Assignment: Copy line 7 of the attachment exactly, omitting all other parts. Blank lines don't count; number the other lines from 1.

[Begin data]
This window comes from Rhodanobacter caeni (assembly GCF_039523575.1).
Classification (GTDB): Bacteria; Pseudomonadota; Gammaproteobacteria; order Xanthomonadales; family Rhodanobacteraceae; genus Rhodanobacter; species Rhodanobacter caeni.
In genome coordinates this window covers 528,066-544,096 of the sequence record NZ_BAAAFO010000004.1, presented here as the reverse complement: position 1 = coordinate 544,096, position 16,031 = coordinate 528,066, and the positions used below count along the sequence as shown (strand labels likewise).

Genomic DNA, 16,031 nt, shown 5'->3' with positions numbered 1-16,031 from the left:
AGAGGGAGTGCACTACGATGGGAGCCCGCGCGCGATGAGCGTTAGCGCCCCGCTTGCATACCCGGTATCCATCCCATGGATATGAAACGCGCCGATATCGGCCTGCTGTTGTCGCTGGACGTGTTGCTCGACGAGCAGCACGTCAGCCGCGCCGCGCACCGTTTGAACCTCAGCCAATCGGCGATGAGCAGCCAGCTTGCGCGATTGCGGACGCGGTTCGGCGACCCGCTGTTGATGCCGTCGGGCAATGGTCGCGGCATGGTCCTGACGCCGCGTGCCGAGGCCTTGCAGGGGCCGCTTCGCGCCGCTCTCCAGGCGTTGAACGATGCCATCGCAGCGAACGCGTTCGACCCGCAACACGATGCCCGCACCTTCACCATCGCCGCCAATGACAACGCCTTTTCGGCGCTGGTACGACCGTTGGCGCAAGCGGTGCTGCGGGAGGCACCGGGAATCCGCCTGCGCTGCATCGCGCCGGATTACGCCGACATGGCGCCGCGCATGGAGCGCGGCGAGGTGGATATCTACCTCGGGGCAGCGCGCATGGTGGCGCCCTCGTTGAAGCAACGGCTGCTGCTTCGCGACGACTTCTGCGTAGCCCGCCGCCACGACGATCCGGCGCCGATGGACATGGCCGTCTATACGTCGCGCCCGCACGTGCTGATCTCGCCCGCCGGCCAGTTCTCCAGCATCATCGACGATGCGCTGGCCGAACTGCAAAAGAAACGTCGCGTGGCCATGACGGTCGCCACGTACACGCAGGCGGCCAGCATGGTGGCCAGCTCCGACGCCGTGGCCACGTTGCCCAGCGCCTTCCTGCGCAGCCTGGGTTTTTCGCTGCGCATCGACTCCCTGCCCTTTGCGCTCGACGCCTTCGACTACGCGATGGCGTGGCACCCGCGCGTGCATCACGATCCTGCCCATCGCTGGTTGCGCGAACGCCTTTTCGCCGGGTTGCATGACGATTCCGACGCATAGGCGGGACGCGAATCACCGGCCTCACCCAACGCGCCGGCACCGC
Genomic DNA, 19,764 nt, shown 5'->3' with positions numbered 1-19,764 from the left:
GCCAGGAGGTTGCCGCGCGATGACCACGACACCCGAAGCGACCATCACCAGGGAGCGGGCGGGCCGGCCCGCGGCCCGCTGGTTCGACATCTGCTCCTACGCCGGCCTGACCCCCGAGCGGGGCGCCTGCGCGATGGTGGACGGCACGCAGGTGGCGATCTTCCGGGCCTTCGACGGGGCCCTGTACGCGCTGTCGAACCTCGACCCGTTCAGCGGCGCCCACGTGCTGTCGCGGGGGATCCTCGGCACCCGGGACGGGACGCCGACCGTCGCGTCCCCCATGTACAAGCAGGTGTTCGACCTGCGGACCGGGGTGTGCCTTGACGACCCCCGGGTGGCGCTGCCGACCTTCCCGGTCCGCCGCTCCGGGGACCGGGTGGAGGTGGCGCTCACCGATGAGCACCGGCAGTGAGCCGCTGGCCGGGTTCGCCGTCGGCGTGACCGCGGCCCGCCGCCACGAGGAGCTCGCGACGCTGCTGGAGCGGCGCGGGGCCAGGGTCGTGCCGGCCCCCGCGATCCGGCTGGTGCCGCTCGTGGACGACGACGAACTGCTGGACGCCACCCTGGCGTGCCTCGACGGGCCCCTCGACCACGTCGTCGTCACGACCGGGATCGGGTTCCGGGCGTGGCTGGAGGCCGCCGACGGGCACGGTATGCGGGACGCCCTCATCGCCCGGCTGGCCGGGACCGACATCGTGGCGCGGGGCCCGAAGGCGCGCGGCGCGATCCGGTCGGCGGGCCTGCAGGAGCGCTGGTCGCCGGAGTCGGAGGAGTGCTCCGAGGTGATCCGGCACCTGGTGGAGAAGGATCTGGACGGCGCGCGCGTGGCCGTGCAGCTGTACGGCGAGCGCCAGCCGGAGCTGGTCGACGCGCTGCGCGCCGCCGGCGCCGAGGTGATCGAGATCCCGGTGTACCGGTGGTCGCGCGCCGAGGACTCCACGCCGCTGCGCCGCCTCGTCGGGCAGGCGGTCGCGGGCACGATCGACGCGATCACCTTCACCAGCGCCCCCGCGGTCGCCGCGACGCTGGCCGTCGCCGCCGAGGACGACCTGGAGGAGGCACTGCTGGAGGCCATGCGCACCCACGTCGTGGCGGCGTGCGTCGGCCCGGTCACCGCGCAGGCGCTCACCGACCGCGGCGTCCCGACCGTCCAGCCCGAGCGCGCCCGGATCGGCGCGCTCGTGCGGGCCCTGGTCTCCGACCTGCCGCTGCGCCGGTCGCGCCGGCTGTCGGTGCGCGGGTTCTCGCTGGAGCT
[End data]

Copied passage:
GCCAGGAGGTTGCCGCGCGATGACCACGACACCCGAAGCGACCATCACCAGGGAGCGGGCGGGCCGGCCCGCGGCCCGCTGGTTCGACATCTGCTCCTACGCCGGCCTGACCCCCGAGCGGGGCGCCTGCGCGATGGTGGACGGCACGCAGGTGGCGATCTTCCGGGCCTTCGACGGGGCCCTGTACGCGCTGTCGAACCTCGACCCGTTCAGCGGCGCCCACGTGCTGTCGCGGGGGATCCTCGGCACCCGGGACGGGACGCCGACCGTCGCGTCCCCCATGTACAAGCAGGTGTTCGACCTGCGGACCGGGGTGTGCCTTGACGACCCCCGGGTGGCGCTGCCGACCTTCCCGGTCCGCCGCTCCGGGGACCGGGTGGAGGTGGCGCTCACCGATGAGCACCGGCAGTGAGCCGCTGGCCGGGTTCGCCGTCGGCGTGACCGCGGCCCGCCGCCACGAGGAGCTCGCGACGCTGCTGGAGCGGCGCGGGGCCAGGGTCGTGCCGGCCCCCGCGATCCGGCTGGTGCCGCTCGTGGACGACGACGAACTGCTGGACGCCACCCTGGCGTGCCTCGACGGGCCCCTCGACCACGTCGTCGTCACGACCGGGATCGGGTTCCGGGCGTGGCTGGAGGCCGCCGACGGGCACGGTATGCGGGACGCCCTCATCGCCCGGCTGGCCGGGACCGACATCGTGGCGCGGGGCCCGAAGGCGCGCGGCGCGATCCGGTCGGCGGGCCTGCAGGAGCGCTGGTCGCCGGAGTCGGAGGAGTGCTCCGAGGTGATCCGGCACCTGGTGGAGAAGGATCTGGACGGCGCGCGCGTGGCCGTGCAGCTGTACGGCGAGCGCCAGCCGGAGCTGGTCGACGCGCTGCGCGCCGCCGGCGCCGAGGTGATCGAGATCCCGGTGTACCGGTGGTCGCGCGCCGAGGACTCCACGCCGCTGCGCCGCCTCGTCGGGCAGGCGGTCGCGGGCACGATCGACGCGATCACCTTCACCAGCGCCCCCGCGGTCGCCGCGACGCTGGCCGTCGCCGCCGAGGACGACCTGGAGGAGGCACTGCTGGAGGCCATGCGCACCCACGTCGTGGCGGCGTGCGTCGGCCCGGTCACCGCGCAGGCGCTCACCGACCGCGGCGTCCCGACCGTCCAGCCCGAGCGCGCCCGGATCGGCGCGCTCGTGCGGGCCCTGGTCTCCGACCTGCCGCTGCGCCGGTCGCGCCGGCTGTCGGTGCGCGGGTTCTCGCTGGAGCT